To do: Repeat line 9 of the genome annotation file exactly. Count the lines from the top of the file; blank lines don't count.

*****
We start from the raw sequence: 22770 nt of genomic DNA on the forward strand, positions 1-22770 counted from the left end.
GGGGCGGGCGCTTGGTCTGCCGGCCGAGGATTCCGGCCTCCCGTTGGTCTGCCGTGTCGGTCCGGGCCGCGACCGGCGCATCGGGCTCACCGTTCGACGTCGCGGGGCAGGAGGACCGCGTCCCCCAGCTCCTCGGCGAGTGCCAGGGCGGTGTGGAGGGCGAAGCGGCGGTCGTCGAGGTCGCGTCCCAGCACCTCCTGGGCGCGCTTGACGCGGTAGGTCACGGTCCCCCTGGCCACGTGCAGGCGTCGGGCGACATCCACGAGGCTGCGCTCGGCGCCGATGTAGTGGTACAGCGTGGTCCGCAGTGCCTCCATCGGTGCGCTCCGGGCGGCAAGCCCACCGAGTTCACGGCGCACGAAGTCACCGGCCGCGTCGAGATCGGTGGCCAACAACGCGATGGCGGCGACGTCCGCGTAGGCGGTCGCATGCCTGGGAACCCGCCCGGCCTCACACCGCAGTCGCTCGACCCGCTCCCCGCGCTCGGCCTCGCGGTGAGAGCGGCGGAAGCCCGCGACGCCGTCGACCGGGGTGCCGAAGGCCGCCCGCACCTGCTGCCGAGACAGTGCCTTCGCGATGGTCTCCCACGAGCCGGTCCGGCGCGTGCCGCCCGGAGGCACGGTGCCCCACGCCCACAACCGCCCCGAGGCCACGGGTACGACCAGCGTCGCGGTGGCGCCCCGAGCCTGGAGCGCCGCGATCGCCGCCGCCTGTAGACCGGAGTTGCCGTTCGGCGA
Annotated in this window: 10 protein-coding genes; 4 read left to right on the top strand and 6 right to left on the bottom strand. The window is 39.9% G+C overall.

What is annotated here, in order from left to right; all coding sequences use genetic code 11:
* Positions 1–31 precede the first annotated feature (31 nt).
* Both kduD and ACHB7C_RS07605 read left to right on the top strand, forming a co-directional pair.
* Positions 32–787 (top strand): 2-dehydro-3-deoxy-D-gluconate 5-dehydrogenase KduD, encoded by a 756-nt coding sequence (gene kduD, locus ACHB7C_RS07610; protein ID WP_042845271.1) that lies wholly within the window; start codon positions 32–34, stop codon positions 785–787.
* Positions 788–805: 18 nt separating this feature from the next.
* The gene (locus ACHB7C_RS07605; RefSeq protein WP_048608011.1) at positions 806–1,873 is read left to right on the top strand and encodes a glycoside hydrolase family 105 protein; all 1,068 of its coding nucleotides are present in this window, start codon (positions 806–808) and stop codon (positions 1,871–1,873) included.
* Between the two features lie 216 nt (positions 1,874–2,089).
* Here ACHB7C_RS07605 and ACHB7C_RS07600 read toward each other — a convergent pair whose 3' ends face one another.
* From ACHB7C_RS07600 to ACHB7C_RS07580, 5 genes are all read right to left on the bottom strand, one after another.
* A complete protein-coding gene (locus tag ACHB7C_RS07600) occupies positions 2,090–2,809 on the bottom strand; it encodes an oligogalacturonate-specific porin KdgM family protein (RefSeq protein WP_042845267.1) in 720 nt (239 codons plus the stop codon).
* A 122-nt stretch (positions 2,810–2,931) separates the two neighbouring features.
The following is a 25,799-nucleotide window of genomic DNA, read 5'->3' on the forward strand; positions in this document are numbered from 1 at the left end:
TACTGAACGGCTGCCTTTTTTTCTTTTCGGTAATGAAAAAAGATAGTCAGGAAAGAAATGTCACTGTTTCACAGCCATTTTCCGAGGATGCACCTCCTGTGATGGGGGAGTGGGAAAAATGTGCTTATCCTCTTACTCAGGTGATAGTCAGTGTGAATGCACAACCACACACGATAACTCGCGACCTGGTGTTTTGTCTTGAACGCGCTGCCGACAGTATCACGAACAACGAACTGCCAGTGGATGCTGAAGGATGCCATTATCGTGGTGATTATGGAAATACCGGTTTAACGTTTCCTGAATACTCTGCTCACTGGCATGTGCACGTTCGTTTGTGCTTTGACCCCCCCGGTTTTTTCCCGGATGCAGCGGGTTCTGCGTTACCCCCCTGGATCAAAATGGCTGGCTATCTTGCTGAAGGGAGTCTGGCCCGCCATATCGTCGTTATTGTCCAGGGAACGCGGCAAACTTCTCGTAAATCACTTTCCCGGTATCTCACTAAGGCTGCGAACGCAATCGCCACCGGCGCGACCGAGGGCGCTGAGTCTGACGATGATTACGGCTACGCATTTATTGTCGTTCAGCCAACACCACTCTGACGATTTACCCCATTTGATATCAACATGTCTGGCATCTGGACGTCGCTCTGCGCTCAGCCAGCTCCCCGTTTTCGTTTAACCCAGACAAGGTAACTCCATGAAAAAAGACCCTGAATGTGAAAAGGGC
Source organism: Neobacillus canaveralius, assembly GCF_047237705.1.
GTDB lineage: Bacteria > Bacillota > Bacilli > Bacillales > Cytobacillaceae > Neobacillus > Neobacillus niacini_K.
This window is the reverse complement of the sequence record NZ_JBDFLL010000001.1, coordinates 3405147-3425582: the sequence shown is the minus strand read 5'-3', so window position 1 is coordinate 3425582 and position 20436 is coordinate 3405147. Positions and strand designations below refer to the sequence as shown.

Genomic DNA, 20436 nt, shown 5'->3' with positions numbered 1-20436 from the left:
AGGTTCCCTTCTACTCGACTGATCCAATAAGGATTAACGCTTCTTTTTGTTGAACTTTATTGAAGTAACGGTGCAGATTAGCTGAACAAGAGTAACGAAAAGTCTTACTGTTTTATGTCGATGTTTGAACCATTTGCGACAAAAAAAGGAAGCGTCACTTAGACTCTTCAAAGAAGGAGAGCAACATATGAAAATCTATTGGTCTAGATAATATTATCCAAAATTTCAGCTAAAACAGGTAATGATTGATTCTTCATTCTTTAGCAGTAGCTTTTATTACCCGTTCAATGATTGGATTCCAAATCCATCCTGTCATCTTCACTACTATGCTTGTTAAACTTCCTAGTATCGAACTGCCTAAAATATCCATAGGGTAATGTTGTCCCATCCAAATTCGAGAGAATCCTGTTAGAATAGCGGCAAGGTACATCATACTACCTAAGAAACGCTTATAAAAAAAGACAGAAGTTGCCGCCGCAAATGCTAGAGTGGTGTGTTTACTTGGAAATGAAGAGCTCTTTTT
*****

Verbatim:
* The gene (locus ACHB7C_RS07605; RefSeq protein WP_048608011.1) at positions 806–1,873 is read left to right on the top strand and encodes a glycoside hydrolase family 105 protein; all 1,068 of its coding nucleotides are present in this window, start codon (positions 806–808) and stop codon (positions 1,871–1,873) included.